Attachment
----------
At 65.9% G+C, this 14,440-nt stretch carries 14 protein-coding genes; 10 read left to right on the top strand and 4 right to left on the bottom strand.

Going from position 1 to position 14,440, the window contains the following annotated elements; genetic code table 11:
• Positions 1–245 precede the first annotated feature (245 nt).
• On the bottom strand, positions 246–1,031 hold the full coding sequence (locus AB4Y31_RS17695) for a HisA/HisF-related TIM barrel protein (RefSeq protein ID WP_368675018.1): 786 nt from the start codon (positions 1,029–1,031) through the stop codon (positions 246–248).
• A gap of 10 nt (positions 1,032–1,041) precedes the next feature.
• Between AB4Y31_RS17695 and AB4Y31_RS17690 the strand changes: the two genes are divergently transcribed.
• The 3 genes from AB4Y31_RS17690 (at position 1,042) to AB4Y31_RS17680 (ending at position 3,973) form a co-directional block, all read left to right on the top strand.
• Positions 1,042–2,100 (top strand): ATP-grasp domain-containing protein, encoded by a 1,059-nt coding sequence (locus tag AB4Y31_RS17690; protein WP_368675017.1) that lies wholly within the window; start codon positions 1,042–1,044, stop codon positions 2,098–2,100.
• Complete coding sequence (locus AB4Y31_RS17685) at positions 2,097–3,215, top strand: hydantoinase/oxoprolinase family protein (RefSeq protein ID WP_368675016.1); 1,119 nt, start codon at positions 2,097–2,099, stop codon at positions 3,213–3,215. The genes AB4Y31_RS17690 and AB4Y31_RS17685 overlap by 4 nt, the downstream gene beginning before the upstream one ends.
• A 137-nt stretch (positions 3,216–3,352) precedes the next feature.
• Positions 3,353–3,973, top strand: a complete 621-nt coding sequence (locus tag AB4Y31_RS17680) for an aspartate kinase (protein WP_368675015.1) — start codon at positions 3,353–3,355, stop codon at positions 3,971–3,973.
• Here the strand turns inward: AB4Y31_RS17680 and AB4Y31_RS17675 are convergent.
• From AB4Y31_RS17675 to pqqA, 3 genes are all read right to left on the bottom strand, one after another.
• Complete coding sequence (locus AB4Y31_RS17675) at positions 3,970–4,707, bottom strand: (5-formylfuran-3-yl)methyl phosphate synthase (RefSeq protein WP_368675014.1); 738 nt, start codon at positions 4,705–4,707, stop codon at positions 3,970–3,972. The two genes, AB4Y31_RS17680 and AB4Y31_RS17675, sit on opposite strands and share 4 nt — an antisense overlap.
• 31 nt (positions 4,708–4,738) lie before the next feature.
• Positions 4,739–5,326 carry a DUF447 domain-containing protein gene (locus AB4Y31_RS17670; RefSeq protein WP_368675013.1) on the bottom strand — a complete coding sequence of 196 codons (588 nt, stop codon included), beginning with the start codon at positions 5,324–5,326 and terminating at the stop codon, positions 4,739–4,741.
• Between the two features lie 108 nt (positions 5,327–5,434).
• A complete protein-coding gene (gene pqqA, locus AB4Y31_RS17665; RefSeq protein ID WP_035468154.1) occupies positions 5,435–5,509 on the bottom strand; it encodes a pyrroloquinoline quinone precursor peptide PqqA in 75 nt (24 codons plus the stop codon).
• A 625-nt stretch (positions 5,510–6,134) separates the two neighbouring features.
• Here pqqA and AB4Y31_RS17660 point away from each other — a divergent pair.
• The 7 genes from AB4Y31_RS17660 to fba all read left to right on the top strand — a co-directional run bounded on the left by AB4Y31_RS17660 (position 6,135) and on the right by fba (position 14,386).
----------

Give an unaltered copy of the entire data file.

At 65.9% G+C, this 14,440-nt stretch carries 14 protein-coding genes; 10 read left to right on the top strand and 4 right to left on the bottom strand.

Going from position 1 to position 14,440, the window contains the following annotated elements; genetic code table 11:
• Positions 1–245 precede the first annotated feature (245 nt).
• On the bottom strand, positions 246–1,031 hold the full coding sequence (locus AB4Y31_RS17695) for a HisA/HisF-related TIM barrel protein (RefSeq protein ID WP_368675018.1): 786 nt from the start codon (positions 1,029–1,031) through the stop codon (positions 246–248).
• A gap of 10 nt (positions 1,032–1,041) precedes the next feature.
• Between AB4Y31_RS17695 and AB4Y31_RS17690 the strand changes: the two genes are divergently transcribed.
• The 3 genes from AB4Y31_RS17690 (at position 1,042) to AB4Y31_RS17680 (ending at position 3,973) form a co-directional block, all read left to right on the top strand.
• Positions 1,042–2,100 (top strand): ATP-grasp domain-containing protein, encoded by a 1,059-nt coding sequence (locus tag AB4Y31_RS17690; protein WP_368675017.1) that lies wholly within the window; start codon positions 1,042–1,044, stop codon positions 2,098–2,100.
• Complete coding sequence (locus AB4Y31_RS17685) at positions 2,097–3,215, top strand: hydantoinase/oxoprolinase family protein (RefSeq protein ID WP_368675016.1); 1,119 nt, start codon at positions 2,097–2,099, stop codon at positions 3,213–3,215. The genes AB4Y31_RS17690 and AB4Y31_RS17685 overlap by 4 nt, the downstream gene beginning before the upstream one ends.
• A 137-nt stretch (positions 3,216–3,352) precedes the next feature.
• Positions 3,353–3,973, top strand: a complete 621-nt coding sequence (locus tag AB4Y31_RS17680) for an aspartate kinase (protein WP_368675015.1) — start codon at positions 3,353–3,355, stop codon at positions 3,971–3,973.
• Here the strand turns inward: AB4Y31_RS17680 and AB4Y31_RS17675 are convergent.
• From AB4Y31_RS17675 to pqqA, 3 genes are all read right to left on the bottom strand, one after another.
• Complete coding sequence (locus AB4Y31_RS17675) at positions 3,970–4,707, bottom strand: (5-formylfuran-3-yl)methyl phosphate synthase (RefSeq protein WP_368675014.1); 738 nt, start codon at positions 4,705–4,707, stop codon at positions 3,970–3,972. The two genes, AB4Y31_RS17680 and AB4Y31_RS17675, sit on opposite strands and share 4 nt — an antisense overlap.
• 31 nt (positions 4,708–4,738) lie before the next feature.
• Positions 4,739–5,326 carry a DUF447 domain-containing protein gene (locus AB4Y31_RS17670; RefSeq protein WP_368675013.1) on the bottom strand — a complete coding sequence of 196 codons (588 nt, stop codon included), beginning with the start codon at positions 5,324–5,326 and terminating at the stop codon, positions 4,739–4,741.
• Between the two features lie 108 nt (positions 5,327–5,434).
• A complete protein-coding gene (gene pqqA, locus AB4Y31_RS17665; RefSeq protein ID WP_035468154.1) occupies positions 5,435–5,509 on the bottom strand; it encodes a pyrroloquinoline quinone precursor peptide PqqA in 75 nt (24 codons plus the stop codon).
• A 625-nt stretch (positions 5,510–6,134) separates the two neighbouring features.
• Here pqqA and AB4Y31_RS17660 point away from each other — a divergent pair.
• The 7 genes from AB4Y31_RS17660 to fba all read left to right on the top strand — a co-directional run bounded on the left by AB4Y31_RS17660 (position 6,135) and on the right by fba (position 14,386).